—  distract effort from more cost-effective, immediate and proven solutions

    —  unnecessarily prolong our dependence on fossil fuels, which is counterproductive for the environment overall given the associated emissions of acid gases, heavy metals and solid wastes

    —  lead to unacceptable environmental and social risks from slow or catastrophic leakage.

  Nevertheless, we welcome the publication of the Government's Strategy for Developing Carbon Abatement Technologies for Fossil Fuel Use, that includes CCS, providing it works within the vision of the 2003 Energy White Paper and is consistent with the UK Climate Change Programme.

2.3  Regulation

  A key issue for the Environment Agency is the legislative and regulatory framework for CCS activities. If these technologies are to exist in the UK, we want to see an effective system that adequately protects the environment and human health.

  There is currently a lack of clarity over the definition of carbon dioxide and whether it falls under international and national waste legislation. There is also uncertainty over the jurisdictions of the various regulators and their responsibilities during the planning, permitting and operation of CCS activities. One issue that needs to be considered is the regulation of offshore injection where they could have implications for land-based water resources (aquifers do not respect the land/sea boundaries). Long-term liability for storage sites is also of issue: carbon dioxide may need to be stored for hundreds of years, significantly longer than the lifetime of most commercial companies. We suggest that the Government commissions a desk study on these and other similar issues and gets early involvement from the regulators in demonstration and pilot projects.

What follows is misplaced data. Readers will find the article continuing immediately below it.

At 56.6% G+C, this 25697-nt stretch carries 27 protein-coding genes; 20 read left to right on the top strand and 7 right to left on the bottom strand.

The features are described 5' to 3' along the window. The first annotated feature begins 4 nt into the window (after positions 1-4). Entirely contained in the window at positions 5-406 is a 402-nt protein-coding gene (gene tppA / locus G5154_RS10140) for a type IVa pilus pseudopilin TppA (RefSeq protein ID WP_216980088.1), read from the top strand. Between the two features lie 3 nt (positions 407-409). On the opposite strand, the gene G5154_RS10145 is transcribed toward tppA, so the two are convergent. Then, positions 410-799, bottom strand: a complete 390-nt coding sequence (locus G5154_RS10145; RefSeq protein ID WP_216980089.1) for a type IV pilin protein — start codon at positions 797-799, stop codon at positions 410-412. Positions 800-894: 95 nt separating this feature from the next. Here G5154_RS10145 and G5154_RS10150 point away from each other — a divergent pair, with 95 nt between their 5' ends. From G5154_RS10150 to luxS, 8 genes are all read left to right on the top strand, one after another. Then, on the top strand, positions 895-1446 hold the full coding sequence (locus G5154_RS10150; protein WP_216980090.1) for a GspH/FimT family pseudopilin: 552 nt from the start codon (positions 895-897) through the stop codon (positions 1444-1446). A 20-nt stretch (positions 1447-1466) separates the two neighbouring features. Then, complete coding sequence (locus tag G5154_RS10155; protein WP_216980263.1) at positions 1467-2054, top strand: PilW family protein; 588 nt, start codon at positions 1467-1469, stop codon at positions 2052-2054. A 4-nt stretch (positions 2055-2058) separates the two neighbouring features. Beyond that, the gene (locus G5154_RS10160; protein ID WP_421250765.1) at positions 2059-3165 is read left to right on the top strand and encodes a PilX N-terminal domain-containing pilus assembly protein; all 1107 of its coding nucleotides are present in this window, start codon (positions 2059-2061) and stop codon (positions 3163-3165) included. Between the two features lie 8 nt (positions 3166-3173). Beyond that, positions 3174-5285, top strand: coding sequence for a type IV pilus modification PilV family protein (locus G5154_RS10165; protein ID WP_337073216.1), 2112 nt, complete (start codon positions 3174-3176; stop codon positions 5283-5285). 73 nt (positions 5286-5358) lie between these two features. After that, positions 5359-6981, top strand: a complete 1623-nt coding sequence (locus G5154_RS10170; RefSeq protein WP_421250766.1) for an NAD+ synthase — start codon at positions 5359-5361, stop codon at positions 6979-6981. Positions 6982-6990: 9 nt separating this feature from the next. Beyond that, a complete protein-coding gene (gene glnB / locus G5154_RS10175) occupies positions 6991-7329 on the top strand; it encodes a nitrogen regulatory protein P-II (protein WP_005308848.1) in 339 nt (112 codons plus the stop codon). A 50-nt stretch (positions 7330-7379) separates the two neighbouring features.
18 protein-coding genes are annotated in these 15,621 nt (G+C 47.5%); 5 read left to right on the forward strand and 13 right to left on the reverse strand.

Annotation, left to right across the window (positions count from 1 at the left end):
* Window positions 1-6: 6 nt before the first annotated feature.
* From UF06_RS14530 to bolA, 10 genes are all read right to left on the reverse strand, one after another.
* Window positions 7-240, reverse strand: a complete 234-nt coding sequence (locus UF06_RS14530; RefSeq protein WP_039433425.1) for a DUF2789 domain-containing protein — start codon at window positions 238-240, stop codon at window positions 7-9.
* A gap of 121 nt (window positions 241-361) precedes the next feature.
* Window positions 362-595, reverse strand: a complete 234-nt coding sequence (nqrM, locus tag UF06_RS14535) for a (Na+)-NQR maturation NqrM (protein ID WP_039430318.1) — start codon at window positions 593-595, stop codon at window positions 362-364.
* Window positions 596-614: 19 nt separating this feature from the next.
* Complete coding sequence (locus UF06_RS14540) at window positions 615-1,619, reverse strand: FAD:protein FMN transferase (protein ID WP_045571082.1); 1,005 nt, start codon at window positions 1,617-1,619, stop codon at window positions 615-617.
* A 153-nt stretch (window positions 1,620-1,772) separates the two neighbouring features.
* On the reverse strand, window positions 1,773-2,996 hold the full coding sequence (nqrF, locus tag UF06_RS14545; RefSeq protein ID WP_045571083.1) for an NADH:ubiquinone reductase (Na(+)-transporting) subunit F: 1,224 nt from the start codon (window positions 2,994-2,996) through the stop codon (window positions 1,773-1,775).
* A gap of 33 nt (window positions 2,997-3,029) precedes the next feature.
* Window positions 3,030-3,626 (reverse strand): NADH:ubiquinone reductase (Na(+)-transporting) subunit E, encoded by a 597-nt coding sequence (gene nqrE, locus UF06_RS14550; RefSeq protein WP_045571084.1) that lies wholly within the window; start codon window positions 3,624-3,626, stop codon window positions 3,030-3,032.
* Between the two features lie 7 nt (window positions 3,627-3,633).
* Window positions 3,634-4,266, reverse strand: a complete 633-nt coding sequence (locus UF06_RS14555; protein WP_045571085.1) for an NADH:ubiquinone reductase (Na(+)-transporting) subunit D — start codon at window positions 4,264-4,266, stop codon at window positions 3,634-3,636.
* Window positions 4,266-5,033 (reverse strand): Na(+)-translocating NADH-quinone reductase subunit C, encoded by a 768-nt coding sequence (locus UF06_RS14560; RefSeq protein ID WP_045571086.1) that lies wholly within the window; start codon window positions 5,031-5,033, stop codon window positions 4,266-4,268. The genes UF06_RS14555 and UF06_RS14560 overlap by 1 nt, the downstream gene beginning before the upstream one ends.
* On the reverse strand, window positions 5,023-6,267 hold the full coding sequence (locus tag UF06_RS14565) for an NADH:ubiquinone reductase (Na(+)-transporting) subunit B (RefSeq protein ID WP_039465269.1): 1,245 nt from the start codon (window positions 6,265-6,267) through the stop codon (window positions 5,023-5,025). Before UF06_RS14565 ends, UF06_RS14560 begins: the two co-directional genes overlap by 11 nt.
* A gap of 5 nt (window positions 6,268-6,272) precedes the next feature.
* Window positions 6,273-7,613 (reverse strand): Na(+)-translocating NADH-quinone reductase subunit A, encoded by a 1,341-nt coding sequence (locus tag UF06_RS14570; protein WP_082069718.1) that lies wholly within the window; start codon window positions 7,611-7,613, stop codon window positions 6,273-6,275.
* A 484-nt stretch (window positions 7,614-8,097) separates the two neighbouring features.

The Environment Agency wishes to draw to the Select Committee's attention to the lack of quality information to support environmental impact assessments of storage sites. We need to collect this data over relatively long timescales and in a variety of geological environments. Currently, there is little understanding of the interactions that can occur between injected carbon dioxide and other chemicals/pollutants in the surrounding material. Likewise, we do not fully understand the integrity of different geological structures; the impacts on local water bodies or how low levels of carbon dioxide can impact on ecology and wildlife. We call on Government to ensure that these issues are considered during their programme of demonstrations.

3.  CONCLUSIONS

  The Environment Agency recognises that CCS could make a significant contribution to delivering UK and global emission reductions. However, we consider that the technology requires considerable validation to ensure it is cost effective and has sufficient environmental integrity in the different circumstances that it may be used. Further, we wish to emphasise that CCS can not on its own mitigate the serious threat of climate change. As such, it should not be allowed to divert attention or resources from improving energy efficiency, the promotion of renewables or efforts to tackle emissions from transport.

  We also wish to highlight the need for early consideration of the legislative and regulatory issues surrounding CCS. Currently, there is a lack of quality information to support environmental impact assessments. This needs to be addressed to ensure that we locate and regulate carbon dioxide storage sites in ways that minimise risks to the environment and human safety.

September 2005